American author Marie Rutkoski makes the transition from YA to adult fiction look simple in this hugely satisfying and emotionally fraught thriller about the broken lives caught up in the hunt for a missing dancer and her abductor in turn-of-the-century Illinois.
Each chapter in the novel is from the viewpoint of one of the characters caught up in the case, which centres around the Lovely Lady strip club in Fremont, just outside Chicago. The majority of the story is told by Samantha Lind (stage name Ruby) and Georgia (Gigi) as well as Victor Amador and Holly Meylin, the detectives working the case. However, there are contributions from other dancers and their family members – plus the killer.
It’s a successful ploy by the author which grounds the reader in a story with a broad cast of characters, and is an effective method of revealing personality and motivation, as seemingly innocent actions in one chapter are revealed to have a more sinister purpose when viewed from a different perspective. In this way, the author explores the themes of the novel, one of which is the inevitability of male violence in women’s lives. The very beginning of the story is a case in point as one customer tells Samantha during a dance that she is so pretty she makes him want to punch his wife in the mouth.
The dancers at the club might have a code that they don’t steal each others customers or money, but that’s as far as their sisterhood goes. Sex workers exist at the margins of society and their place at the club is fragile and easily lost, so Samantha is surprised to find herself taking a young dancer under her wing. When Jolene (Lady Jade) has her drink spiked with GBH, Samantha offers to drive her home before the club’s owner, Dale, finds her intoxicated and fires her. On the drive back, Samantha is forced off the road then abducted. Jolene is left dead near to the wreck, a crown having been carved into the sole of her foot. Detective Amador is first to the scene and identifies that a ‘pit-stop’ manoeuvre was used to crash the car, something which suggests the other driver may be police or ex-military.
Once Jolene is identified the investigation quickly focuses on the strip club. Georgia is persuaded by Detective Meylin to work as a confidential informant within the club and she will provide valuable leads to the detectives as they try to find Samantha. The identity of the killer isn’t revealed to the us until towards the end of the story, and Real Easy works well as a conventional mystery, but it is Rutkoski’s writing which elevates Real Easy above the pack.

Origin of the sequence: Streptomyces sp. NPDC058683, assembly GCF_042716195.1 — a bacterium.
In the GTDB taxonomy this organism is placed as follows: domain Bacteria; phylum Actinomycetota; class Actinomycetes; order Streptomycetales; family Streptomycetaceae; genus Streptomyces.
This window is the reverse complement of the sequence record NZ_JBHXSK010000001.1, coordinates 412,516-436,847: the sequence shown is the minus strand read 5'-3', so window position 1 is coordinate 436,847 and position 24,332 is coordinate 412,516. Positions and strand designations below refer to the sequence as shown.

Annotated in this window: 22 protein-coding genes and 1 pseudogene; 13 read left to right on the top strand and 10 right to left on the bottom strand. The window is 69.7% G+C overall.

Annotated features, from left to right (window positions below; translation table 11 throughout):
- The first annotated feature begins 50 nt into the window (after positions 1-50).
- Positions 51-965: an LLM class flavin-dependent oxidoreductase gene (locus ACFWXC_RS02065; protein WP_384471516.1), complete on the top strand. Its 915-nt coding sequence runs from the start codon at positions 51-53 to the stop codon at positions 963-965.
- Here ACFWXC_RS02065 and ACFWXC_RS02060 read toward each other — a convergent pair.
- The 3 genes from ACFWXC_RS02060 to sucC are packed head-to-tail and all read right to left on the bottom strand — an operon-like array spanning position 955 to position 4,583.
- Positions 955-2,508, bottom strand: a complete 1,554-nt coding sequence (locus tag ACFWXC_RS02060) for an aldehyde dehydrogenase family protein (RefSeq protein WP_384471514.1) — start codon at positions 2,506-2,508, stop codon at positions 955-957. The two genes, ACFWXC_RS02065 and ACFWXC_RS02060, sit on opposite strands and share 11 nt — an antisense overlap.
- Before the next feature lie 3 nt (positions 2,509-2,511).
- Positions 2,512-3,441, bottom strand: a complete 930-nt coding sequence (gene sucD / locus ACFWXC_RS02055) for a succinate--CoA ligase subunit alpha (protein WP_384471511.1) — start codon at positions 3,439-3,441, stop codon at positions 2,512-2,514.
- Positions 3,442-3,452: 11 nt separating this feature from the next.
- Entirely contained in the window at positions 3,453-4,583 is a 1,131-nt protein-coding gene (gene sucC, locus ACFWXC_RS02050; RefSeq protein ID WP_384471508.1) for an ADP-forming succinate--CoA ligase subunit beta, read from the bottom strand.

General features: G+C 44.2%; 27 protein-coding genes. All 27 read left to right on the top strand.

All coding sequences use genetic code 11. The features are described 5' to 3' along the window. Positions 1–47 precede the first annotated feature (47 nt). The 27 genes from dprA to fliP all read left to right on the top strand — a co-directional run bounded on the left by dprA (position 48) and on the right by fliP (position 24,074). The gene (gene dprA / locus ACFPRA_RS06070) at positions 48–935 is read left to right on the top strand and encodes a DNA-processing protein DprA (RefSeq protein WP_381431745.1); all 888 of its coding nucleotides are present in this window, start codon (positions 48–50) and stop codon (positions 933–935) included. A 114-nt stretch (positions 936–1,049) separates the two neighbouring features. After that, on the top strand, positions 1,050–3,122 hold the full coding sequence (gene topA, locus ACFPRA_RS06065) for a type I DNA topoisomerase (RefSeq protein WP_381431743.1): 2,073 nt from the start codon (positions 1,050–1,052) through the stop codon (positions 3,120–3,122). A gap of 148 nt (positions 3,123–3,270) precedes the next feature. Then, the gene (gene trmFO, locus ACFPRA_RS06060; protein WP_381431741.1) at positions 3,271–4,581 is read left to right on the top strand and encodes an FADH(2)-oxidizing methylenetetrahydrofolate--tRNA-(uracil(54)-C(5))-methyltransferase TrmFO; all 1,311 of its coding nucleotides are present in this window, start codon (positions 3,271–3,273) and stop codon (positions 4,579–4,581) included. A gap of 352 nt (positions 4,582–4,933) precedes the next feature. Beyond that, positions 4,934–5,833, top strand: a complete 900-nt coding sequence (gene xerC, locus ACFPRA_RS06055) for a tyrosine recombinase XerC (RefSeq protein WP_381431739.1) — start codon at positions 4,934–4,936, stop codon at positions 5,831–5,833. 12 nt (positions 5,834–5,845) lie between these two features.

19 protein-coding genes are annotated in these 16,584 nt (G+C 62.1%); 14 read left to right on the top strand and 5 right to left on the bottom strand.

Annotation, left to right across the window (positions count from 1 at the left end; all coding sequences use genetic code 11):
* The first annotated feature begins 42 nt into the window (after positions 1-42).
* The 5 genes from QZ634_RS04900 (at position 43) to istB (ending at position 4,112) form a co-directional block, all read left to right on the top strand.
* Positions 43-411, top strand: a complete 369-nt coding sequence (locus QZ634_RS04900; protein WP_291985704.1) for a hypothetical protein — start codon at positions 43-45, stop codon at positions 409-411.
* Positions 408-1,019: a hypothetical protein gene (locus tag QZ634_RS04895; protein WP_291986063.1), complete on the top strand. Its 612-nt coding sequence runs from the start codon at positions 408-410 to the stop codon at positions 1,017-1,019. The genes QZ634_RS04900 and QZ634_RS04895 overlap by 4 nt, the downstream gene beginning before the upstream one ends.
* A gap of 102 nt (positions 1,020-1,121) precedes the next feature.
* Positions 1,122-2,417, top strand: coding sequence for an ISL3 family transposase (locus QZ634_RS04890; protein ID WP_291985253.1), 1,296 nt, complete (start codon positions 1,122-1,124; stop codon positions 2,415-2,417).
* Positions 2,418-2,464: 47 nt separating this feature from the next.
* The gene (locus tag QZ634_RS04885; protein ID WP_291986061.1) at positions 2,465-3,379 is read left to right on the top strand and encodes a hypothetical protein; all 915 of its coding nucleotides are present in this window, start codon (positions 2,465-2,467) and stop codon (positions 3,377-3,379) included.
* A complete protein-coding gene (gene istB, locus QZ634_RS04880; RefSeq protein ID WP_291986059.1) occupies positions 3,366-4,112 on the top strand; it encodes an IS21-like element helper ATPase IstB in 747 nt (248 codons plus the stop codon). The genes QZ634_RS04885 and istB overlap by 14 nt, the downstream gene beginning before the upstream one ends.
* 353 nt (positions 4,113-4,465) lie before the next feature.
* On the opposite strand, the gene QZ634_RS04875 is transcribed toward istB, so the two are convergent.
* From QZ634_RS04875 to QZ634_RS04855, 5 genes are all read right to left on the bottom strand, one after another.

The author manages to cram so much into its 300 pages and no word is wasted. I came to know these people intimately and to feel their fears and aspirations, whether it be the unacknowledged feelings between the detectives, both divorced; Jolene’s need to be accepted; or Georgia’s struggle with family members accepting her mixed heritage. I found myself thinking about the book and speculating on the outcome whilst away from it, and when the fate of one character was revealed I had to put the book down to take a minute. I really thought I might cry. Rutkoski manages the rare trick of balancing the heavier themes with a subtle optimism about the women’s ability to endure their difficulties with humour and love.
Reading Real Easy is an experience I know I am going to carry with me for some time, and I am grateful for it. I know its only January, and its easy to get carried away about a book I am so enthusiastic about, but I really expect it to be on many people’s year’s best lists.
CFL Rating: 5 Stars